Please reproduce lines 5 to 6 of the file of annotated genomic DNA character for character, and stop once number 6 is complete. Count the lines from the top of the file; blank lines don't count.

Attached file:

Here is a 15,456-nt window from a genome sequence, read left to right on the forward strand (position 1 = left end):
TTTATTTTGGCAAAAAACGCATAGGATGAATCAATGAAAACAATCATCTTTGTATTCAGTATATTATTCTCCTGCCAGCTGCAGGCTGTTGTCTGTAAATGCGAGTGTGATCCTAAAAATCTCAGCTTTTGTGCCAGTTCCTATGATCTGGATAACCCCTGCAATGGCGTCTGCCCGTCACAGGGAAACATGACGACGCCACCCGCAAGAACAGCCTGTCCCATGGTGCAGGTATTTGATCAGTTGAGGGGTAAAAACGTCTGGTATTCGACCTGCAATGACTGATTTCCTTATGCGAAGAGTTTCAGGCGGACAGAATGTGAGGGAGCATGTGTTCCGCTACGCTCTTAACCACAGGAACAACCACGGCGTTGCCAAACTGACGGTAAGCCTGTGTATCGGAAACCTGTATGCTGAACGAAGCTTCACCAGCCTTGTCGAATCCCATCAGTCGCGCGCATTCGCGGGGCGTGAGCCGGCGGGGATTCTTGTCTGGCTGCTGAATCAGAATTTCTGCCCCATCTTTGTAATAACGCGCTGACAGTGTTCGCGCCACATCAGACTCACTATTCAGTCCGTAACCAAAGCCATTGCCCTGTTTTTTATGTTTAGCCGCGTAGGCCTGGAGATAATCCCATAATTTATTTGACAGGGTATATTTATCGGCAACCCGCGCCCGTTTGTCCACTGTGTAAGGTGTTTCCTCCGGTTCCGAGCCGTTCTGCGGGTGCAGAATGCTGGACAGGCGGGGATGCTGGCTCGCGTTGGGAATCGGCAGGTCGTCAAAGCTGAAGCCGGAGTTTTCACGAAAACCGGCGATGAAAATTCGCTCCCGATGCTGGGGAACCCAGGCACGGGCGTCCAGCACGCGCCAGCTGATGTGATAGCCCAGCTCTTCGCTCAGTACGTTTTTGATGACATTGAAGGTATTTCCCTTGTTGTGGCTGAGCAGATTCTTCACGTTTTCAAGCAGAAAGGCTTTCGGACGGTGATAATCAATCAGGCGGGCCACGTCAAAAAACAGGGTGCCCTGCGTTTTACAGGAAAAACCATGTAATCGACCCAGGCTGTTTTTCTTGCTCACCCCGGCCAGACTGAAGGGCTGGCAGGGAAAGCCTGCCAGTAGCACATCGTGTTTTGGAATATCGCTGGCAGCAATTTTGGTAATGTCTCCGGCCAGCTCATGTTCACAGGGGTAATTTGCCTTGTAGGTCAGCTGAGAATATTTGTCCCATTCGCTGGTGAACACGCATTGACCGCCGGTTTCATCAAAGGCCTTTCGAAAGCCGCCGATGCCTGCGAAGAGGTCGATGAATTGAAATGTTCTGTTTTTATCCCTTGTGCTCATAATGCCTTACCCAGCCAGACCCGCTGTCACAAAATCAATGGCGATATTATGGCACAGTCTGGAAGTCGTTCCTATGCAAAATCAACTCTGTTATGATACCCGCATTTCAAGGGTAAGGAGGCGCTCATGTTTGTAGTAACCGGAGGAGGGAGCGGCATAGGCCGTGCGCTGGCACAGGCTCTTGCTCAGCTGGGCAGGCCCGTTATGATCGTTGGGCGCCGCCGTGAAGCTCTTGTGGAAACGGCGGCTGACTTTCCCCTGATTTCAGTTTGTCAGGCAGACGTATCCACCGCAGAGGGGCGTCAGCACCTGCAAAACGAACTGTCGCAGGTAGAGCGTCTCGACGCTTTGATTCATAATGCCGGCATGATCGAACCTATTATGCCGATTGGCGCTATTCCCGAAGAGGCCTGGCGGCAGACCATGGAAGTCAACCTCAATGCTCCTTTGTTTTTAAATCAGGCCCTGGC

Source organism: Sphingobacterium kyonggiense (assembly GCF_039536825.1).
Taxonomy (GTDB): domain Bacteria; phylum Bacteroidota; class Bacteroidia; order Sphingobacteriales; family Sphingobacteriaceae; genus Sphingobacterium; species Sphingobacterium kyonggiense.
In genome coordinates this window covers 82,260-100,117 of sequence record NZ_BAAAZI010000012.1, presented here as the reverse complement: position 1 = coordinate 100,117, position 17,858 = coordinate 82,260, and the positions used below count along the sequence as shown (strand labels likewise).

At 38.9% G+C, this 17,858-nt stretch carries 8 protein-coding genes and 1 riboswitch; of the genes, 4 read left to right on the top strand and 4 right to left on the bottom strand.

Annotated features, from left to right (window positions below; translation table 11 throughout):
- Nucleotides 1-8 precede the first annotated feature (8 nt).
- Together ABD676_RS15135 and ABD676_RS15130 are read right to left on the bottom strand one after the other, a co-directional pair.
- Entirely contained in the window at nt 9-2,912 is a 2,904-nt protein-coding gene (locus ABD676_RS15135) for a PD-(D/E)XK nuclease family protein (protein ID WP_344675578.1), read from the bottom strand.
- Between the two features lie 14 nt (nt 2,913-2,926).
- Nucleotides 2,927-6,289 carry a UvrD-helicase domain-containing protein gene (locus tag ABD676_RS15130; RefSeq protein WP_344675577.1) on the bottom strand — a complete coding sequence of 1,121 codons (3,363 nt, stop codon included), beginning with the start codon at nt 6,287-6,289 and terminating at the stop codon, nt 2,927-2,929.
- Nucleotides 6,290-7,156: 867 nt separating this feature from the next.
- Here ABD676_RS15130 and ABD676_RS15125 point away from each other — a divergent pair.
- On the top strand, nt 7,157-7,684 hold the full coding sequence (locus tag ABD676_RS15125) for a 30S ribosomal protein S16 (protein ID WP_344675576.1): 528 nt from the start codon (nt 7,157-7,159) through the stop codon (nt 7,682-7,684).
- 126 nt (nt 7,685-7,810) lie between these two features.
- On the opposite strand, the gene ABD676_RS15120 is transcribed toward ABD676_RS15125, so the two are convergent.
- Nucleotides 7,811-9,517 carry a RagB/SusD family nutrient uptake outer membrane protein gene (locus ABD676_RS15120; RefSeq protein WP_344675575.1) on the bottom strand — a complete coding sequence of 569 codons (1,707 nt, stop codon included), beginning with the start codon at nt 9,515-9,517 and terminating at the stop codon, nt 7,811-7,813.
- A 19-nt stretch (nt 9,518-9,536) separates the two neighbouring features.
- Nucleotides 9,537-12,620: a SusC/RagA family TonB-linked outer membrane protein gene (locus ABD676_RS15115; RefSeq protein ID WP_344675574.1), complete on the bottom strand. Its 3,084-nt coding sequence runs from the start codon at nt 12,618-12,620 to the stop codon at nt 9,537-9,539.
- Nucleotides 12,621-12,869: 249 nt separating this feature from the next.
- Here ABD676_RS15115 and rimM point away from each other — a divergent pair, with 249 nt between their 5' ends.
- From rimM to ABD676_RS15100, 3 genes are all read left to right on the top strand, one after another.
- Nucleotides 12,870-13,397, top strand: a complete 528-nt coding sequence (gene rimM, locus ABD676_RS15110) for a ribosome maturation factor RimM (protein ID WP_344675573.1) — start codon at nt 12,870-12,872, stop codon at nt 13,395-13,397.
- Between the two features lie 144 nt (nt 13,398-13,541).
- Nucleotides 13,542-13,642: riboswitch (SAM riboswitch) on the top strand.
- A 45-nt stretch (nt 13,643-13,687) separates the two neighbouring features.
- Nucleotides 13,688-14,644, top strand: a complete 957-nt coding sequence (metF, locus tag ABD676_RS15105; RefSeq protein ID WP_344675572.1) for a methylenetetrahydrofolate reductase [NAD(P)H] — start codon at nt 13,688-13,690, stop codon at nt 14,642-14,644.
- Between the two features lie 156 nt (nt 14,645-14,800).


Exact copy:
In genome coordinates this window covers 82,260-100,117 of sequence record NZ_BAAAZI010000012.1, presented here as the reverse complement: position 1 = coordinate 100,117, position 17,858 = coordinate 82,260, and the positions used below count along the sequence as shown (strand labels likewise).

At 38.9% G+C, this 17,858-nt stretch carries 8 protein-coding genes and 1 riboswitch; of the genes, 4 read left to right on the top strand and 4 right to left on the bottom strand.